Urban Air Mobility (UAM) is an envisioned air transportation concept, where intelligent flying machines could safely and efficiently transport passengers and cargo within urban areas by rising above traffic congestion on the ground. Companies such as Boeing, Airbus, Bell, Embraer, Joby, Zee Aero, Pipistrel, and Volocopter are working with their battery vendors to build and test electric vertical takeoff and landing (eVTOL) aircraft to ensure that vehicle safety and energy efficiency become an integral part of people’s daily commute. Furthermore, in order to make UAM profitable for operators and affordable for passengers, the flight operations must be able to scale, which means that the expected air traffic density will be extremely high. For example, as one of the industry leaders in UAM, Uber estimated more than 5,000 eVTOL flights per day in the city of Los Angeles for its future scaled Uber Air operations. The UAM community recognized a key challenge remaining unanswered to make UAM a reality: how can we design and build a real-time, trustworthy, safety-critical autonomous UAM ecosystem to enable large-scale flight operations in high-density, dynamic and complex urban airspace environments? In this talk the speaker will present preliminary studies to address this critical research challenge from areas in autonomy, control, real-time systems and safety. Our multidisciplinary approach is based on bridging guidance and control, reinforcement learning, and Markov decision process.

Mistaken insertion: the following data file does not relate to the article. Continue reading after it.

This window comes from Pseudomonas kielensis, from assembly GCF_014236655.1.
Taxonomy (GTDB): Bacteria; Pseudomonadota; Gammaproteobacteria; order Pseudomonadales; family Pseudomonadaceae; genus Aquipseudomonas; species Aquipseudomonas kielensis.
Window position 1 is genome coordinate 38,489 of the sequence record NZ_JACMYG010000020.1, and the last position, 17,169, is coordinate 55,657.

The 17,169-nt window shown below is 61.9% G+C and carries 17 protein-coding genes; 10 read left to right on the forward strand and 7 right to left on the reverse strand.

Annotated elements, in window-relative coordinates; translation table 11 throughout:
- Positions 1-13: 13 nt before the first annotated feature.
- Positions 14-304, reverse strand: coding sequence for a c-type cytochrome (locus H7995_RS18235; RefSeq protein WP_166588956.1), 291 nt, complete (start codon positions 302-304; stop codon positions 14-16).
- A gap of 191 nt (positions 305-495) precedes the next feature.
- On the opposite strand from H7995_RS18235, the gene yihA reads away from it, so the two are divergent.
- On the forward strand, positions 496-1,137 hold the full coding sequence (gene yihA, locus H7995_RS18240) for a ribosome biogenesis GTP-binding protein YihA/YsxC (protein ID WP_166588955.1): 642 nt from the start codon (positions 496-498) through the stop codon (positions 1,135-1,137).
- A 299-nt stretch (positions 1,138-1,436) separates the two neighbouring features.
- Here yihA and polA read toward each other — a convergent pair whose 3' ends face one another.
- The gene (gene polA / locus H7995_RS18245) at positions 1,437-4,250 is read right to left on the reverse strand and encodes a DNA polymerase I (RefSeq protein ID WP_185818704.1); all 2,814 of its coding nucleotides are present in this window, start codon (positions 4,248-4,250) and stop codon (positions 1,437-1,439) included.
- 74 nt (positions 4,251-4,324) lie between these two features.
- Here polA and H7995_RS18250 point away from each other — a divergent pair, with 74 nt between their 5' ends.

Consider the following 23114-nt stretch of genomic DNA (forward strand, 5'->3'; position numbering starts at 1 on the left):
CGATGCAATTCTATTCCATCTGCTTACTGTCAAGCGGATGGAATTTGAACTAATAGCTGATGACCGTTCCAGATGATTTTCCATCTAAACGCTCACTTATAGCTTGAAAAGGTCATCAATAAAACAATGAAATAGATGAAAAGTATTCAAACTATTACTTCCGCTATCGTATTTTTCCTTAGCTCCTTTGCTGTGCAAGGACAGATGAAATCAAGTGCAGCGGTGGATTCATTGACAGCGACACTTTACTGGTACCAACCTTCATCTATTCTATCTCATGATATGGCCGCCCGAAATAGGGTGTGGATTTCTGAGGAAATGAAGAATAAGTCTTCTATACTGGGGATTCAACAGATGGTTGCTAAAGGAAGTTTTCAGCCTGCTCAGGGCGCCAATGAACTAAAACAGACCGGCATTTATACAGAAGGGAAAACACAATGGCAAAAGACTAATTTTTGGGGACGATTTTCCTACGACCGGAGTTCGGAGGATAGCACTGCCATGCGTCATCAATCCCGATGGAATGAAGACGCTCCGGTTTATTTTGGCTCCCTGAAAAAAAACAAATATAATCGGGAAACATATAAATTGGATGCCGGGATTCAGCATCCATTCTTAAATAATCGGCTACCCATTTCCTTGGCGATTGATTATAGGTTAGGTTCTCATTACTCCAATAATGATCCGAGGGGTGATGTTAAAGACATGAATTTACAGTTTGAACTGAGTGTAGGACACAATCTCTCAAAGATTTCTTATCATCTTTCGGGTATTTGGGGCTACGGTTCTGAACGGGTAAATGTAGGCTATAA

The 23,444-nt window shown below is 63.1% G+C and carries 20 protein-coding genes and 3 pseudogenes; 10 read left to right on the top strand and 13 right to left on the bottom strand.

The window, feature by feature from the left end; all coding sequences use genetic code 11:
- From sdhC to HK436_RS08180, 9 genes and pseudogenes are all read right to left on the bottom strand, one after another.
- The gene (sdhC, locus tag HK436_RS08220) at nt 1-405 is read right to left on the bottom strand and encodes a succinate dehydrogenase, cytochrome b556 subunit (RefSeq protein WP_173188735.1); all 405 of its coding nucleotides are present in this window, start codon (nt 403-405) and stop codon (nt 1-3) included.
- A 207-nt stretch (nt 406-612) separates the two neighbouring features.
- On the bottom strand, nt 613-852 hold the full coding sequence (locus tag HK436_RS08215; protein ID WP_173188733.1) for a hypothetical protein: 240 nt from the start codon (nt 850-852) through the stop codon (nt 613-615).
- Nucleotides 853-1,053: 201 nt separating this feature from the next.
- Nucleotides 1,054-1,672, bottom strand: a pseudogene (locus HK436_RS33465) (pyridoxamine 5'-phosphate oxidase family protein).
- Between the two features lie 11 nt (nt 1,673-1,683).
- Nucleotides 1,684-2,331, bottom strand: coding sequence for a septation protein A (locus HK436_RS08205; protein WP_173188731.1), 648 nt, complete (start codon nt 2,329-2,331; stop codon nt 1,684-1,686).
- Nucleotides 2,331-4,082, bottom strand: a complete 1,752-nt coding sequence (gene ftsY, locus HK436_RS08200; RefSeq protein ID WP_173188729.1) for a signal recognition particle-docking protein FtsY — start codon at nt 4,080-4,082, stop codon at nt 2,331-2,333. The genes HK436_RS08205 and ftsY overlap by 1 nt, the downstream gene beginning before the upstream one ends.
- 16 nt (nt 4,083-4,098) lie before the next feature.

Peng Wei is an assistant professor in Iowa State University Aerospace Engineering Department, with courtesy appointments in Electrical and Computer Engineering Department and Computer Science Department. Prof. Wei is leading the Intelligent Aerospace Systems Lab (IASL). By contributing to the intersection of control, optimization, machine learning, and artificial intelligence, he designs autonomous and human-in-the-loop decision making systems for aeronautics, aviation and aerial robotics. Recent applications include: Air Traffic Control/Management (ATC/M), Airline Operations, UAS Traffic Management (UTM), eVTOL Urban Air Mobility (UAM) and Autonomous Drone Racing (ADR). Prof. Wei received his undergraduate degree in Information Science and Control Theory from Tsinghua University and a Ph.D. degree in Aerospace Engineering from Purdue University. He serves in several advisory boards at Airbus and NASA. He is an associate editor of AIAA Journal of Aerospace Information Systems.